Employers will be required to give COBRA notice to all employees or former employees who qualify as assistance eligible individuals regarding the available premium assistance and expiration of the subsidy. The Secretary of Labor is to provide model language for required notifications under the ARPA.

American Rescue Plan Act

Tax Credits for Paid Sick and Family Leave

Under the Families First Coronavirus Response Act (FFCRA), which expired on December 31, 2020, “covered” employers, those with fewer than 500 employees, had to provide Emergency Paid Sick Leave (“EPSL”) of 80 hours for full-time employees, and Emergency Family and Medical Leave Expansion Act leave (“EFMLEA”) of 12 weeks (the first 2 weeks are unpaid). In exchange for these mandates, certain employers were reimbursed with payroll tax credits. The Consolidated Appropriations Act of 2021 extended the credits until March 31, 2021 and ARPA further extends the credit to September 30, 2021 if employers voluntarily choose to continue to provide these benefits.

Employers who voluntarily choose to continue paid sick leave must give 10 days of leave as of April 1, 2021, and must continue to offer the leave for all 6 of the following reasons:

  1. The employee is subject to a Federal, State, or local quarantine or isolation order related to COVID-19.
  2. The employee has been advised by a health care provider to self-quarantine due to concerns related to COVID-19.
  3. The employee is experiencing symptoms of COVID-19 and seeking a medical diagnosis, the employee is seeking or awaiting the results of a diagnostic test for, or a medical diagnosis of COVID-19 and such employee has been exposed to COVID-19 or the employee’s employer has requested such test or diagnosis, or the employee is obtaining immunization related to COVID-19 or recovering from any injury, disability, illness, or condition related to such immunization.
  4. The employee is caring for an individual who is subject to an order described in paragraph (1) or has been advised as described in paragraph (2).
  5. The employee is caring for a child of such employee if the school or place of care of the child has closed, or the child care provider of such son/daughter is unavailable, due to COVID-19 precautions.
  6. The employee is experiencing any other substantially similar condition specified by the Secretary of Health and Human Services in consultation with the Secretary of the Treasury and the Secretary of Labor.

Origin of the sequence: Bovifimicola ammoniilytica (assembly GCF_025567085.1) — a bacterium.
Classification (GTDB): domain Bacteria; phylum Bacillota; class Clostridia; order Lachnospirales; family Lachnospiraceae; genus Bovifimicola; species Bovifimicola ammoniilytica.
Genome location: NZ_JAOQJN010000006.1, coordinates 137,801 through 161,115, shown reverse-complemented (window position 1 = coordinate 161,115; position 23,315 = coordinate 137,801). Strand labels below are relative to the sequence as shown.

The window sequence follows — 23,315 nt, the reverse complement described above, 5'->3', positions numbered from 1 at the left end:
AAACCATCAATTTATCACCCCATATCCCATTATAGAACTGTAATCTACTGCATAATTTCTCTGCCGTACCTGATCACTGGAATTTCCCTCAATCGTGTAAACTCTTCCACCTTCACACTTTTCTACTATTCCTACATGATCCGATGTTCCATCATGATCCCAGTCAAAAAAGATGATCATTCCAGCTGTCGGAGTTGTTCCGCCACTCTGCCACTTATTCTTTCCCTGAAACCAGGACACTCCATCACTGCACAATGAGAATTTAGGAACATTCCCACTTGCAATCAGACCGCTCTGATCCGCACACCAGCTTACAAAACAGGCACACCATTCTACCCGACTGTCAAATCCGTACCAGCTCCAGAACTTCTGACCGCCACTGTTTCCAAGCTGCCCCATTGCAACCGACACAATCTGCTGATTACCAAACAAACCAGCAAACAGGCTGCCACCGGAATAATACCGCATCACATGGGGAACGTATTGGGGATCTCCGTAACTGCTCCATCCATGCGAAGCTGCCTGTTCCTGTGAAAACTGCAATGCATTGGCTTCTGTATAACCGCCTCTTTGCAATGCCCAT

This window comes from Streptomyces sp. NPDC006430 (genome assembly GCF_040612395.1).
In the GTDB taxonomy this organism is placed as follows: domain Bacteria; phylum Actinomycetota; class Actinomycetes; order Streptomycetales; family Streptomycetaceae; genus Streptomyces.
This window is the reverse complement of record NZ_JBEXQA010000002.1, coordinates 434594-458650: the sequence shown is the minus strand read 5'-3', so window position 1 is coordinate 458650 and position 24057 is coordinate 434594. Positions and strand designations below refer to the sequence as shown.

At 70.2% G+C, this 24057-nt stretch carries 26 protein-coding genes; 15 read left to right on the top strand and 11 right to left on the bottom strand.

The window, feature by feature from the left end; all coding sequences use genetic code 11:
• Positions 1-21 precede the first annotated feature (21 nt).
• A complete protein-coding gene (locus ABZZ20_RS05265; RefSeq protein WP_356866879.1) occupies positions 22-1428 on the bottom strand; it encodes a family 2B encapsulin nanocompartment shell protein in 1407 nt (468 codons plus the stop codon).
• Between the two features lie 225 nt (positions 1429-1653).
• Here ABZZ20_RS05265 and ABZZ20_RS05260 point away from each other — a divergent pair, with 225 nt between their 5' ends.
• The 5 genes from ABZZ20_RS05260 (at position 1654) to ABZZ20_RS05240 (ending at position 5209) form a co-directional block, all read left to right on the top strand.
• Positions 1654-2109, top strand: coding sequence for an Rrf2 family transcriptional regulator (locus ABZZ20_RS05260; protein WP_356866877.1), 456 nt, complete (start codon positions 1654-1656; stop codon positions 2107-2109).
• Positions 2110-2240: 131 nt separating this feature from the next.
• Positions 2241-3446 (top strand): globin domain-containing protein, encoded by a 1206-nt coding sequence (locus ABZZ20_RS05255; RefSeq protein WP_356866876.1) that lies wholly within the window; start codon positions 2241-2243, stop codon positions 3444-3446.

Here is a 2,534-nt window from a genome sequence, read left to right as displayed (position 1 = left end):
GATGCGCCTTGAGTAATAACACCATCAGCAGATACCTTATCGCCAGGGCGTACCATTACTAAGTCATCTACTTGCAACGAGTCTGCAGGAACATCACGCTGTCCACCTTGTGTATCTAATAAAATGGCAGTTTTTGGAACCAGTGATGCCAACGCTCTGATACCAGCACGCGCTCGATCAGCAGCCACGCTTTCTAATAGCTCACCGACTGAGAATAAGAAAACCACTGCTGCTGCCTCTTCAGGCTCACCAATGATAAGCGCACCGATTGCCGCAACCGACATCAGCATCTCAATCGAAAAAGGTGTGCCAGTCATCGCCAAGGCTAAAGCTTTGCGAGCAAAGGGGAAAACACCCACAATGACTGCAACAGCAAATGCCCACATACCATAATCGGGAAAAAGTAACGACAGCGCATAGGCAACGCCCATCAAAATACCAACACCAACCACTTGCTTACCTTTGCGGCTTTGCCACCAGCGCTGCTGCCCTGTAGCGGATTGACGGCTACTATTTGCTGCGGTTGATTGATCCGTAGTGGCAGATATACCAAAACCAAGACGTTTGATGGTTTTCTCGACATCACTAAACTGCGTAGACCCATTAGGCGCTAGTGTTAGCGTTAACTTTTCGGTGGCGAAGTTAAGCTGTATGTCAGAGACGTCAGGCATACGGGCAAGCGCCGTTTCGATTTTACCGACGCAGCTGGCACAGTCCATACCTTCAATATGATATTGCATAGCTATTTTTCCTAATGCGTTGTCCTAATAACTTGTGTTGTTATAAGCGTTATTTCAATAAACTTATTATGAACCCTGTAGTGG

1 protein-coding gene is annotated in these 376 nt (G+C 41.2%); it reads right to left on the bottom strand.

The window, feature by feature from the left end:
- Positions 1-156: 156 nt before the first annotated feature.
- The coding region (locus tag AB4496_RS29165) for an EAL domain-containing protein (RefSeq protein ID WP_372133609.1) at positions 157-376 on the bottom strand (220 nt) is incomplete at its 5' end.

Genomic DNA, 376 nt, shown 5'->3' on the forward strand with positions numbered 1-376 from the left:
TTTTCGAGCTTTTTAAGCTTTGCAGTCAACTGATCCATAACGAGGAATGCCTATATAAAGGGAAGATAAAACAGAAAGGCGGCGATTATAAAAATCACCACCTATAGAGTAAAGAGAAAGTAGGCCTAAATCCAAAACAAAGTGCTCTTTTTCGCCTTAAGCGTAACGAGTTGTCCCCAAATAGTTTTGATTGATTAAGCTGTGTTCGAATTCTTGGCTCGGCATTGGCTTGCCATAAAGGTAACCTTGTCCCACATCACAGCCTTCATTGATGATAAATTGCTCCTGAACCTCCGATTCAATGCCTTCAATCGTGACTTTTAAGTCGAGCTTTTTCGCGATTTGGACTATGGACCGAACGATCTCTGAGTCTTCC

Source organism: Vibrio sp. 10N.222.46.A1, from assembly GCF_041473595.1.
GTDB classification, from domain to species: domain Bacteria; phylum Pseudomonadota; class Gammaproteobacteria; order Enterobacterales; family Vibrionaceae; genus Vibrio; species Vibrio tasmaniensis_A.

For the employer to be eligible to receive the tax credit, from April 1, 2021 through September 30, 2021, an employee must be able to use up to 10 days of paid sick leave at 2/3 regular pay capped at $200/day and $2,000 total for reasons (4) – (6); and regular pay capped at $511/day and $5,110 in total for reasons (1) – (3), even if employee used their EPSL.  Employers will not get the tax credit for more than 10 days of paid leave even if the employee has not exhausted their EPSL.

For paid family leave tax credit, although the leave period is not extended beyond 12 weeks, ARPA expands the reasons an employee can take paid family leave to include the paid sick leave reasons 1 – 6.  ARPA also removes the rule that the first 10 days of family leave are unpaid.  Lastly, an employer is not required to pay more than $200/day and $12,000 total.  Family leave under ARPA is also paid at 2/3 regular pay with a $200/day cap.

Boost to the Paycheck Protection Program and Restaurant Revitalization Fund

The ARPA added $7.25 billion of funding to the Paycheck Protection Program (“PPP”) for businesses suffering from adverse circumstances related to the COVID-19 pandemic. In addition, the ARPA made PPP loans more easily obtainable for non-profit entities as well as those who run unincorporated businesses such as self-employed individuals, independent contractors and sole proprietors.

The ARPA also established a new Restaurant Revitalization Fund (“RRF”) providing up to $25 billion in forgivable loans to restaurants, to be managed by the Small Business Administration. Much like PPP loans, RRF loans can be used for payroll, rent and mortgage payments, utilities, employee benefits and supplies. The ARPA requires that $5 billion of the RRF funds be earmarked for restaurants with 2019 gross receipts that were less than $500,000.

If you have questions about the ARPA, please reach out to one of the attorneys at Baker, Braverman & Barbadoro, P.C.